While bedding retailers, in preparation for the holiday shopping season, are promoting expensive sheet sets with high thread counts, textile expert and owner of San Francisco's Scheuer Linens, Mark Scheuer, says "there's more to a sheet than thread count." When shopping for a set of sheets, you should touch the fabric if possible. See how it feels. You should also consider fabric composition, thread length, weave and where the sheets are manufactured.
Thread count means the number of woven threads in a square inch of fabric. For example, if a square inch of fabric has 200-thread "warp" (threads that run lengthwise) and 200 "weft" (threads that run width-wise), theoretically, the thread count would be 400. While muslin, a coarse fabric, has a lower thread count, silk, soft and fine, has a high thread count. Consumersearch, in its review of sheet sets, concluded that a thread count between 200 and 400 is more than adequate; anything over 400 is probably exaggerated. In fact, across the industry, the definition of thread count is inconsistent. According to a recent article in "Home Textiles Today," a "new standard [in the industry] states that warp and weft strands are counted as single units, regardless of the number of yarn plies." This means a 400-count set of sheets with twisted yarn could only be rated as 400-count. In the past, manufacturers might list it as 800-count.
In sheets, cotton is comfortable, absorbent and cool. How the cotton is carded and combed can change the texture and feel of the sheet. For example, 100 percent Egyptian cotton, a soft and silky fabric, is desirable. Other cotton variations might include supima and standard cotton. Standard cotton, grown primarily in the southern United States, wears well and is less expensive. Additionally, southern cotton growers have developed pima, a soft variety with long thread length akin to Egyptian cotton. If you prefer 100 percent cotton, there is one disadvantage. Cotton wrinkles. Unless you plan to hang your damp sheets on a clothesline, or unless you're one to iron your linens, the sheets will inevitably be wrinkled. For that reason, many manufacturers carry sheet lines that incorporate polyester in a 50/50 blend. This polyester/cotton blend offers the comfort of cotton with the wrinkle-free aspect of polyester.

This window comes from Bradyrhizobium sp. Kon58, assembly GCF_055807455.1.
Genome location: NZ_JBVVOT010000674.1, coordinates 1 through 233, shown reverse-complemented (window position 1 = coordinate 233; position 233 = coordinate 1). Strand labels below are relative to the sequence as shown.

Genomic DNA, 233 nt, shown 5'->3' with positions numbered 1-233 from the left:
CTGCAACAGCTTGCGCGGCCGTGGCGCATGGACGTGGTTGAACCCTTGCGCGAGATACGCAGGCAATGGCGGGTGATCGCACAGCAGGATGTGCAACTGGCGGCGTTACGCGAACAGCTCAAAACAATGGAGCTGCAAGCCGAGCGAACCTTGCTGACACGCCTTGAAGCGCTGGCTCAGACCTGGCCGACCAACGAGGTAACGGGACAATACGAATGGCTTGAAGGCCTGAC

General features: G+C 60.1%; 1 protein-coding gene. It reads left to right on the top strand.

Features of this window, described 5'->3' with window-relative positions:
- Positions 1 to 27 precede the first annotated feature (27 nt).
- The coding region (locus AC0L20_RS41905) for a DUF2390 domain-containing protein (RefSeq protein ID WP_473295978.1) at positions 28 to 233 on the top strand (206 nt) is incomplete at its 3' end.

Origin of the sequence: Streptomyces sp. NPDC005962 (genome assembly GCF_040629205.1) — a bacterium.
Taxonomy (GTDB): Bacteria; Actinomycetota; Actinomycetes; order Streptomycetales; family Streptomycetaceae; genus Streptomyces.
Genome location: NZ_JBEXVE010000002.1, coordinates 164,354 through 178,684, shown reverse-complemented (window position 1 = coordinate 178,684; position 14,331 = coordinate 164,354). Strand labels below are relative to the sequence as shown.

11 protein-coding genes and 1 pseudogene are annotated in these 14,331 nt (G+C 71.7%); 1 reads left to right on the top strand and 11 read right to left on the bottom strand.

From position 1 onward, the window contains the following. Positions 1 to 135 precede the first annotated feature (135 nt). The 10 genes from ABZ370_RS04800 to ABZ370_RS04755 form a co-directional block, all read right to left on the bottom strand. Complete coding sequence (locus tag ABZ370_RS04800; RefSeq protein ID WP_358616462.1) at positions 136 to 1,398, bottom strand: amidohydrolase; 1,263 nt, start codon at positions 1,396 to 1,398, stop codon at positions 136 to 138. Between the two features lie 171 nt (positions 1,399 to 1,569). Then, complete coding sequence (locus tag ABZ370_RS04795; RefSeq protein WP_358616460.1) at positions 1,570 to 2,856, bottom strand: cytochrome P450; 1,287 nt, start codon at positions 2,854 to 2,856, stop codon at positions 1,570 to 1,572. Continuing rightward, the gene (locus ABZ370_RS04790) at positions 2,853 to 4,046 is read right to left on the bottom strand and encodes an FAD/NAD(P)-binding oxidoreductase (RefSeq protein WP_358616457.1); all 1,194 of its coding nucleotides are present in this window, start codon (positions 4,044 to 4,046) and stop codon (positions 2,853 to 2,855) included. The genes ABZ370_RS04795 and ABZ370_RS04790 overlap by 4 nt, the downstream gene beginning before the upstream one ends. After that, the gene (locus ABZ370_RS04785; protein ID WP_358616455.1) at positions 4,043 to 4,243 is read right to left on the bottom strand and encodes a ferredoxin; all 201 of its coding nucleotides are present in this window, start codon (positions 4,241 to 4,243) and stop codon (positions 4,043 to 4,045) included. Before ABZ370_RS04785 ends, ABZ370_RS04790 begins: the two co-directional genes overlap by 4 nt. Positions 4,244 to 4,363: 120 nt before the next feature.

A quality sheet, especially one made from Egyptian cotton, will have a longer cotton thread averaging 1.5 inches. According to Scheuer, "the longer the staple, the more the cotton can withstand the force of spinning without breaking." Egyptian cotton tends to produce longer threads. The average cotton fiber grown in the United States ranges between 7/8-inch and 1-1/4-inch. While sheet manufacturers don't list the thread length on the product label, if the product is 100 percent Egyptian cotton and the feel is soft and luxurious, you can assume it's a quality sheet.
In the "over-400-count" category, Sferra Celeste Percale sheets were rated by Consumersearch as among the best in that class. Sferra is an Italian manufacturer known for its weave quality. In fact, Scheuer says the best woven sheets come from Italy and Switzerland. The sheets, woven from 100 percent Egyptian cotton, have a thread count of 406 and received high reviews in terms of softness, detail and finish work. Unfortunately, the price tag, at well over $400 a set, could keep you up at night.
A less expensive line through Garnet Hill has a thread count of 250 and price tag averaging $150 in November 2010. Reviewers liked the soft yet crisp feel of the sheets, qualities they attributed to a more expensive sheet. Garnet Hill's sheets have an excellent reputation for durability. Their Signature Scalloped Percale sheets are one of Real Simple magazine's top picks for sheets with thread counts under 250. Editors judged them soft, crisp and comparable to pricier sheets with higher thread counts. Additionally, the sheets were washable and easy to care for.